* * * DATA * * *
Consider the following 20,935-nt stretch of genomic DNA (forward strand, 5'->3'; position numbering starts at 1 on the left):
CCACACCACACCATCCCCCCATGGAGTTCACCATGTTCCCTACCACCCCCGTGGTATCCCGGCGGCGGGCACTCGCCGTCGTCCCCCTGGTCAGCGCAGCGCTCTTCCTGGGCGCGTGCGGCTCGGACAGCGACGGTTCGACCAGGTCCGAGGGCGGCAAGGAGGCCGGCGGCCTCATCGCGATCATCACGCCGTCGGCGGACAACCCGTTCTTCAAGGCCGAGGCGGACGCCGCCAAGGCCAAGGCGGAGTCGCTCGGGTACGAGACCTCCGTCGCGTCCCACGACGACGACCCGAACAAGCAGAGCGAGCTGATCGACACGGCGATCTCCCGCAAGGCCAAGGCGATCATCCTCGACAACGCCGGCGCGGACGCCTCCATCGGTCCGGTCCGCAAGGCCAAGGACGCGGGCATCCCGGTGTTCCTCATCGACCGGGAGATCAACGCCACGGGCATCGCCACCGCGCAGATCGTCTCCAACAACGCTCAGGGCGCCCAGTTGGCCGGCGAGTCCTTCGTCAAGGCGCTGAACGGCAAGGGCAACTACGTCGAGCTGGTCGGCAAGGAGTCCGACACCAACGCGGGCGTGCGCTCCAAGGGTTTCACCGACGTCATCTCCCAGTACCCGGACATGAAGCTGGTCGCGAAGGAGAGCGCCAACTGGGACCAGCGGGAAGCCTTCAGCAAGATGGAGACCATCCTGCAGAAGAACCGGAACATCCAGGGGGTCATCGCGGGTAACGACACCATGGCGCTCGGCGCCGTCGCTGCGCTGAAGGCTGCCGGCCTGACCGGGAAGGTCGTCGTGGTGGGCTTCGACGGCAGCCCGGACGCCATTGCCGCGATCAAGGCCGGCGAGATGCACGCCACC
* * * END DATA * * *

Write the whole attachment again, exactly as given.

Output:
Consider the following 20,935-nt stretch of genomic DNA (forward strand, 5'->3'; position numbering starts at 1 on the left):
CCACACCACACCATCCCCCCATGGAGTTCACCATGTTCCCTACCACCCCCGTGGTATCCCGGCGGCGGGCACTCGCCGTCGTCCCCCTGGTCAGCGCAGCGCTCTTCCTGGGCGCGTGCGGCTCGGACAGCGACGGTTCGACCAGGTCCGAGGGCGGCAAGGAGGCCGGCGGCCTCATCGCGATCATCACGCCGTCGGCGGACAACCCGTTCTTCAAGGCCGAGGCGGACGCCGCCAAGGCCAAGGCGGAGTCGCTCGGGTACGAGACCTCCGTCGCGTCCCACGACGACGACCCGAACAAGCAGAGCGAGCTGATCGACACGGCGATCTCCCGCAAGGCCAAGGCGATCATCCTCGACAACGCCGGCGCGGACGCCTCCATCGGTCCGGTCCGCAAGGCCAAGGACGCGGGCATCCCGGTGTTCCTCATCGACCGGGAGATCAACGCCACGGGCATCGCCACCGCGCAGATCGTCTCCAACAACGCTCAGGGCGCCCAGTTGGCCGGCGAGTCCTTCGTCAAGGCGCTGAACGGCAAGGGCAACTACGTCGAGCTGGTCGGCAAGGAGTCCGACACCAACGCGGGCGTGCGCTCCAAGGGTTTCACCGACGTCATCTCCCAGTACCCGGACATGAAGCTGGTCGCGAAGGAGAGCGCCAACTGGGACCAGCGGGAAGCCTTCAGCAAGATGGAGACCATCCTGCAGAAGAACCGGAACATCCAGGGGGTCATCGCGGGTAACGACACCATGGCGCTCGGCGCCGTCGCTGCGCTGAAGGCTGCCGGCCTGACCGGGAAGGTCGTCGTGGTGGGCTTCGACGGCAGCCCGGACGCCATTGCCGCGATCAAGGCCGGCGAGATGCACGCCACC